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We Got Mildew Yes We Do! We Got Mildew, How ‘Bout You?

September 16th, 2010
Here is an example of squash with just a few spots of powdery mildew.

 As tends to happen in the late summer, our squash is suffering from powdery mildew.  This problem is pretty easy to identify;  our plants will look like someone tossed some baby power all over them.

It starts small and then just gets worse if left to proliferate.  Powdery mildew sends little tubes into leaf cells to suck out their contents, killing the cells in the process. As leaf cells die and the leaf’s surface becomes covered in the white fungus, photosynthesis is reduced and leaves may be lost. Crop volume and eating quality can be reduced.

Here the mildew has been left to keep growing!

So how do you get rid of it organically?  Well, there are quite a few options. 

According to our own UC Davis Integrated Pest Management, prevention is always the best way to avoid this problem.  In other words, if your garden is prone to this kind of issue, next time you plant squash, melon, pumpkin, etc., be sure to start with a resistant variety.


You can avoid powdery mildew my making sure your plants receive plenty of sun.  (Because of the location of these plants near the South Building of the Robert Mondavi Institute, these plants do get more shade than others.)  Also be sure to:

  • Provide good air circulation by not crowding your plants
  • Rotate squash beds on a minimum three-year cycle to reduce the chance of a fungal buildup or reinfection from one year to the next.
  • Pull up infected plants and burn or bury them.

We got the dummy whammie–the plants need more sun and they are not disease resistant varieties–so now what?

According to UC Davis Integrated Pest Management, once you have the powdery mildew problem, oils, like neem oil,  tend to work better at eradicating the issue once you have it rather than preventing the problem. 

You may also want to try a biological fungicide like Serenade Disease Control Concentrate, but like UC Davis Integrated Pest Management states, “While this product functions to kill the powdery mildew organism and is nontoxic to people, pets, and beneficial insects, it has not proven to be as effective as the oils or sulfur in controlling this disease.”

For those of you interested in home remedies, it seems that you can also try making your own spray of one part skim milk to 9 parts water.  Skim milk works just as well as other types of milk–whole, low fat etc., but no fat means no odor!  Read more about this research finding here:  Using Milk to Control Powdery Mildew.

Did you get the gift of powdery mildew this summer?  If so, what did you do to get rid of it?  Let us know!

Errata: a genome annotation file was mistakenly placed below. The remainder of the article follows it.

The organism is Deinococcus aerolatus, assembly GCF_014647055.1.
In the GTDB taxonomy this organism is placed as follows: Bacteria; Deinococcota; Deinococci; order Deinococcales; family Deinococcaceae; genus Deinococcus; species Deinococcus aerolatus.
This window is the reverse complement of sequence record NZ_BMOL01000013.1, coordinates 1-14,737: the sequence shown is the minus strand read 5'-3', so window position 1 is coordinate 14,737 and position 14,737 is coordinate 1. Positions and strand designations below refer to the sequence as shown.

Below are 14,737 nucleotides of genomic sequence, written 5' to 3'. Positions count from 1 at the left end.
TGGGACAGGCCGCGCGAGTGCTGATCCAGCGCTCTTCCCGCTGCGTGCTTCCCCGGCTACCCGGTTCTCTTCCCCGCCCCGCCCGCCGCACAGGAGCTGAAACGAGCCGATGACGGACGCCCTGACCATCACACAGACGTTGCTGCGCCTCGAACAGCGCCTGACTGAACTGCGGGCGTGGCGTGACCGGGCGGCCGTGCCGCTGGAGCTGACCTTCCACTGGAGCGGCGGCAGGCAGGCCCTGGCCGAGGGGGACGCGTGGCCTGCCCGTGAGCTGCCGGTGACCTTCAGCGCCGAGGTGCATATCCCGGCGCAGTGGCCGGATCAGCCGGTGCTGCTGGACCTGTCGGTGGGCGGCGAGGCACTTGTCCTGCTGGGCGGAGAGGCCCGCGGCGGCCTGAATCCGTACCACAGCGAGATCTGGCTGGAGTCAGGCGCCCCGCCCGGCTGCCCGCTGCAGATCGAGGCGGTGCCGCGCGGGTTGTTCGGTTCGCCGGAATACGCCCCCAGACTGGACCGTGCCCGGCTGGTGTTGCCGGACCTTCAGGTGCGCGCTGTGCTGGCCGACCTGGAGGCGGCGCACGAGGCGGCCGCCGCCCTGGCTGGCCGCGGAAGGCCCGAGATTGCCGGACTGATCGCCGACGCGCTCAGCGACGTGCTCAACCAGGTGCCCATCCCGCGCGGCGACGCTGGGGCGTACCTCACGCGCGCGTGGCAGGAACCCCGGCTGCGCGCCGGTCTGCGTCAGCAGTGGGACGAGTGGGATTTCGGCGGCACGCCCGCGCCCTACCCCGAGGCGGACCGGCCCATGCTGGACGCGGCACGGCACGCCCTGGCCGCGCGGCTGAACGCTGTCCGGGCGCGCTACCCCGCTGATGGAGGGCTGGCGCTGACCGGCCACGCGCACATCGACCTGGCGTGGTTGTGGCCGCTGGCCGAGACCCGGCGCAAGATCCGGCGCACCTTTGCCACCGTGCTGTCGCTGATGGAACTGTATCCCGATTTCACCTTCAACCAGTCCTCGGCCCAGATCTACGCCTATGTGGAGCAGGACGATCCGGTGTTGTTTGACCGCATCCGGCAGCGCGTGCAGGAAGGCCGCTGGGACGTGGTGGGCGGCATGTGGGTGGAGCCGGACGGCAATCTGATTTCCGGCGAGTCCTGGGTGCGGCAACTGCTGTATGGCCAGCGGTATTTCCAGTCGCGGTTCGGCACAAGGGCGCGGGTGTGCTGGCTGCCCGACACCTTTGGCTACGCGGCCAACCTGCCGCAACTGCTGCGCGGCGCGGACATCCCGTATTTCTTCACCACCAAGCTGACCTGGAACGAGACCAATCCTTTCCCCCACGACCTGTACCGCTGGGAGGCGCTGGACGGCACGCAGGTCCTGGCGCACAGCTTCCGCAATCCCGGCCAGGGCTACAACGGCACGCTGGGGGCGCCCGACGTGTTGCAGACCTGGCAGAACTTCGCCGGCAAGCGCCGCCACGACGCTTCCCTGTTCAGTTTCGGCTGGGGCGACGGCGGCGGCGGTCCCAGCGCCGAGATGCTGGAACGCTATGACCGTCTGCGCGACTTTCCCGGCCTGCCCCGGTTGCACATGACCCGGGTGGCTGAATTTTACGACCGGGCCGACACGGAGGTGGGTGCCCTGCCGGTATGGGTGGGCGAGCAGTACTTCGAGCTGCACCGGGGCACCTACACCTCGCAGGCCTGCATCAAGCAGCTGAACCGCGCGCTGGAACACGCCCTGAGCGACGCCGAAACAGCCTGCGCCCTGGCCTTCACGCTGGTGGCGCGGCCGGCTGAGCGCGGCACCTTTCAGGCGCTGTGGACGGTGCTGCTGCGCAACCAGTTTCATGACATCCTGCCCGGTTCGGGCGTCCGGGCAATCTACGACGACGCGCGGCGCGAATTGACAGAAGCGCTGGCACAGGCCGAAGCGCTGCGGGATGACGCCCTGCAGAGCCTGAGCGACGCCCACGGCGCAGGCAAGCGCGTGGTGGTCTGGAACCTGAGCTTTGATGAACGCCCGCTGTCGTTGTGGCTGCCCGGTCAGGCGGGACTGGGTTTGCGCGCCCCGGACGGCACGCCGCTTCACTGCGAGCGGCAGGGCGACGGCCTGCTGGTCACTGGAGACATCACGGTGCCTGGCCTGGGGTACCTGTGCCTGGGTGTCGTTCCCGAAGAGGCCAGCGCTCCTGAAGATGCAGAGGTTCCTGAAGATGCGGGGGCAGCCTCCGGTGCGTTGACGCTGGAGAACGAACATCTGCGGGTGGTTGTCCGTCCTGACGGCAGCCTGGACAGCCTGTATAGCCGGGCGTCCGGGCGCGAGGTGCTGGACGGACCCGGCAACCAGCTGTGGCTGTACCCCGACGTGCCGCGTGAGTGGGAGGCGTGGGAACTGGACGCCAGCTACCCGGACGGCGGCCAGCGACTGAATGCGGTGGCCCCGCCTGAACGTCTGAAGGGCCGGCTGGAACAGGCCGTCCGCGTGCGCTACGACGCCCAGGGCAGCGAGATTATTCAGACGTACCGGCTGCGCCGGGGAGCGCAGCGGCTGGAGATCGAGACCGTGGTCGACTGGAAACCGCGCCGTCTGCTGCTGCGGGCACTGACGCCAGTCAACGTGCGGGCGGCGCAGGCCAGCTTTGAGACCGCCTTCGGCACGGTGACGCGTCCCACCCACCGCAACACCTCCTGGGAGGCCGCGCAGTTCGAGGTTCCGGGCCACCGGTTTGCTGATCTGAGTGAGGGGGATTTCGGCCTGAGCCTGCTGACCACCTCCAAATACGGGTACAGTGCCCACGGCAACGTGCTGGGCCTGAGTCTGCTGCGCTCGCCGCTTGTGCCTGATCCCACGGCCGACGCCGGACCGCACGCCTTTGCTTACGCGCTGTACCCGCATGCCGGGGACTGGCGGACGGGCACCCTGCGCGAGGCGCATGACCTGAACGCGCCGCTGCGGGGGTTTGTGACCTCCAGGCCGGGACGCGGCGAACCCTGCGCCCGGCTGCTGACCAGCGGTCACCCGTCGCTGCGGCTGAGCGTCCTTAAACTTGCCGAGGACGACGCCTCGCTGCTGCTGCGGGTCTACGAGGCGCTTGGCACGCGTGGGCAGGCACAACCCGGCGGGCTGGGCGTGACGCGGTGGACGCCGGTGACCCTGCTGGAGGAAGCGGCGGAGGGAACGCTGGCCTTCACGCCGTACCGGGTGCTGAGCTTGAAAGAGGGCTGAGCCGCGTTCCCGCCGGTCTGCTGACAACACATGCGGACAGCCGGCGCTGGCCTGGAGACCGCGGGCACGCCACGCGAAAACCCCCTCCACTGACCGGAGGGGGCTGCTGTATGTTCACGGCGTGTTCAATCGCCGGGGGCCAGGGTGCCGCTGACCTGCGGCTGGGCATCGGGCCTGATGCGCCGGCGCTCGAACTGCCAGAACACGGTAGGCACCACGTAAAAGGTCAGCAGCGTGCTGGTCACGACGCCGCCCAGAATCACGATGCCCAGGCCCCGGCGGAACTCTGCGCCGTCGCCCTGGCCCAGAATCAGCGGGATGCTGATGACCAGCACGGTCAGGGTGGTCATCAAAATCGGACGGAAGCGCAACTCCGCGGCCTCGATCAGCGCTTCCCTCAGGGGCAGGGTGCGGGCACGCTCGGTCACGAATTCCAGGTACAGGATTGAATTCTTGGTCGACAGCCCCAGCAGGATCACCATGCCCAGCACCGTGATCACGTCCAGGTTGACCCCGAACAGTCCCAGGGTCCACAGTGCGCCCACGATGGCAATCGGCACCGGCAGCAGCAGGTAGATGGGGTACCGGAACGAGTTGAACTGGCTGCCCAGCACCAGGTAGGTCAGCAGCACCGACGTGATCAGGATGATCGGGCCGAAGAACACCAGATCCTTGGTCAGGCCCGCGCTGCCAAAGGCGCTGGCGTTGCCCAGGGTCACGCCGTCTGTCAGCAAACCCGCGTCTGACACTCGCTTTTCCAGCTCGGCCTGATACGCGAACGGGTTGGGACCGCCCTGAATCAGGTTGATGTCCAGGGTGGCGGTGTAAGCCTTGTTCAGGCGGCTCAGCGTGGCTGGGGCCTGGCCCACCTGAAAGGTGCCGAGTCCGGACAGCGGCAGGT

Herb “forts” and other companion plantings

September 10th, 2009

In her summer garden tour, our gardener Arlene describes the configuration of the plantings in specific beds as herb “forts.” This clever name refers to the protective barrier created around different varieties of vegetables; the herbs create a protective barrier because they either repel or attract harmful or beneficial insects. Companion plants can also be effective for other reasons; for example, plant sunflowers next to beans because beans enjoy the partial shade provided by the sunflowers’ foliage. To download the pdf of Arlene’s Summer Garden Tour visit our website and click on the link to the tour on the homepage.

Specifically in our garden this summer, Arlene discusses the English thyme/garlic chive “forts” that have been planted around the yellow crookneck and rĂªve scallopini squashes. Thyme is a beneficial companion plant because it helps to control whitefly which can be harmful to squash, and because garlic chives contain the same essential oil as garlic, its smell is displeasing to aphids, flies, and mosquitoes. The photo below shows the yellow crookneck squash surrounded by the garlic chives.

The other benefit to utilizing companion planting in your garden is that it decreases the need for pesticides or herbicides. Companion planting is a critical aspect of organic gardens. According to Kelle Carter of Seeds of Change, “Organic gardening is composed of numerous aspects that make up a whole interconnected system. This system relies upon insects, birds, shade, sun, and all other aspects of a living and working community. By growing numerous types of crops you create habitats for beneficial insects or animals, deter problem pests, and enrich your soil to create a living ecosystem of beneficial bacteria and helpful fungi.” Read Carter’s article about companion plants here; the article is an excellent overview and also includes a chart of plants, their companions and their effects.

You can also visit the Good Life Garden website for detailed information about the crops we have planted currently. We provide information about companion planting and pest management, nutritional information, historical facts, and how to plant, grow and prepare the edibles in your garden.